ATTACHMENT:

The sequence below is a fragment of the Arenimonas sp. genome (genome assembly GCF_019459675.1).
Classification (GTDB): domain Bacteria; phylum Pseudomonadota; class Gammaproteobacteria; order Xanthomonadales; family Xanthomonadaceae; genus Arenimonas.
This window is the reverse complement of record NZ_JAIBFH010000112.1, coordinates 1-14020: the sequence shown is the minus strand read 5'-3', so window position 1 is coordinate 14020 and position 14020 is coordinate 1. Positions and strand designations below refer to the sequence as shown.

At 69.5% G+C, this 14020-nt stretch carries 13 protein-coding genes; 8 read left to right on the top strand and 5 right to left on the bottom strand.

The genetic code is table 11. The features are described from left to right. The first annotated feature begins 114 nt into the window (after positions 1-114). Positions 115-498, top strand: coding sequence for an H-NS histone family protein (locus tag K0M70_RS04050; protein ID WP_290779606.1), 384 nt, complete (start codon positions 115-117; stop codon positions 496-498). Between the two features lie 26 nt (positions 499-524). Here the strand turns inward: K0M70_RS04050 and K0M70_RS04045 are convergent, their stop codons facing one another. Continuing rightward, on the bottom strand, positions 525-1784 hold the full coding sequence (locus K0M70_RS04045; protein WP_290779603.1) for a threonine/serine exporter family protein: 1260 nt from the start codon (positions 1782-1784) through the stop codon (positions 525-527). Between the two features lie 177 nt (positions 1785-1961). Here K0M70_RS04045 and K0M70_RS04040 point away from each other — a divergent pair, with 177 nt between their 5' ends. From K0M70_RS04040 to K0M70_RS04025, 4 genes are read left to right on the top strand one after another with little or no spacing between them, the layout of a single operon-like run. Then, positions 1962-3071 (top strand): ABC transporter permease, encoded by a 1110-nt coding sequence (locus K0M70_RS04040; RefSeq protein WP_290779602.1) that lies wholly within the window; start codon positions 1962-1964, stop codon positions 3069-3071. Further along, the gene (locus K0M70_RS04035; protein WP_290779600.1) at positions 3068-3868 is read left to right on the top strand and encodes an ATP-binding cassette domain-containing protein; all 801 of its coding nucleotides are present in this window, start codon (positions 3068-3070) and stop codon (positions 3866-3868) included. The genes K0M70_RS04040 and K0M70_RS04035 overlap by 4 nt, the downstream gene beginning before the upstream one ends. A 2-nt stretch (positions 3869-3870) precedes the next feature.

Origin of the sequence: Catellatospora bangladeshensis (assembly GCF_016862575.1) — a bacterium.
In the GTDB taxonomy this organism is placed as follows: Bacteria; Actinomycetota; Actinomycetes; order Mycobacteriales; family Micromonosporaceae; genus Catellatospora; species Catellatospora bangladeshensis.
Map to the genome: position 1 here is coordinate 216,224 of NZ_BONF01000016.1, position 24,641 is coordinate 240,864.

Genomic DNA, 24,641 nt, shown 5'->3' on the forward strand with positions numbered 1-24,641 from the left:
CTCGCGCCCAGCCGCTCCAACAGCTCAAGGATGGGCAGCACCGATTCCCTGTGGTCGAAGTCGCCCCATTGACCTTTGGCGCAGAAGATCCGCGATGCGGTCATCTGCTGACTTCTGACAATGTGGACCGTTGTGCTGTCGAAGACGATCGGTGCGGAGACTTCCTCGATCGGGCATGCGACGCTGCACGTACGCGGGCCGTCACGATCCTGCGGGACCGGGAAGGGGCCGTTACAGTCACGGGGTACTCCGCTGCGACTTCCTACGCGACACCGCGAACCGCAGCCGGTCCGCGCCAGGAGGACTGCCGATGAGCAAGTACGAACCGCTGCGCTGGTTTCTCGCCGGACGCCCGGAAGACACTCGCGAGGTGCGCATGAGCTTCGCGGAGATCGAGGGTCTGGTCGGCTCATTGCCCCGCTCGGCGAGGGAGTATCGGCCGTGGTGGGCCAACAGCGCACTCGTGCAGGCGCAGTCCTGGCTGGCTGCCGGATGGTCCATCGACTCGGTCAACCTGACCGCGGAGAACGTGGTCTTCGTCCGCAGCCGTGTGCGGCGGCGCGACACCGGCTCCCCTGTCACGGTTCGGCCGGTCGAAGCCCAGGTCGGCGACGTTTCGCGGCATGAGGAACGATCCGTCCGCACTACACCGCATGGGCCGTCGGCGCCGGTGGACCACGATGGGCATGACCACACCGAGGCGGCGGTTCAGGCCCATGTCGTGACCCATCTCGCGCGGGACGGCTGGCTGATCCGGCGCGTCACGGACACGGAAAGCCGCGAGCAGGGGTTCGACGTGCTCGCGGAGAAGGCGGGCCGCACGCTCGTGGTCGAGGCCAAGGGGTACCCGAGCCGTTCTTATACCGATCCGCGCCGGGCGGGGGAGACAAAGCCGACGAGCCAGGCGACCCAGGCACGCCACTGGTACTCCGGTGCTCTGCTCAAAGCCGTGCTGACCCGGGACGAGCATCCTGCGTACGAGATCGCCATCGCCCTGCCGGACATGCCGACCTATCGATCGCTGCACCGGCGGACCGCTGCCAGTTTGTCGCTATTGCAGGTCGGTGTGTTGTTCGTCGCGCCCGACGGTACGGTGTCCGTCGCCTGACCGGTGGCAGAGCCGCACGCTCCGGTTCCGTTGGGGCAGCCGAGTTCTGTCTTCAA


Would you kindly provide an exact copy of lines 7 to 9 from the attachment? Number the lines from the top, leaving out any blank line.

In the GTDB taxonomy this organism is placed as follows: Bacteria; Actinomycetota; Actinomycetes; order Mycobacteriales; family Micromonosporaceae; genus Catellatospora; species Catellatospora bangladeshensis.
Map to the genome: position 1 here is coordinate 216,224 of NZ_BONF01000016.1, position 24,641 is coordinate 240,864.

Genomic DNA, 24,641 nt, shown 5'->3' on the forward strand with positions numbered 1-24,641 from the left: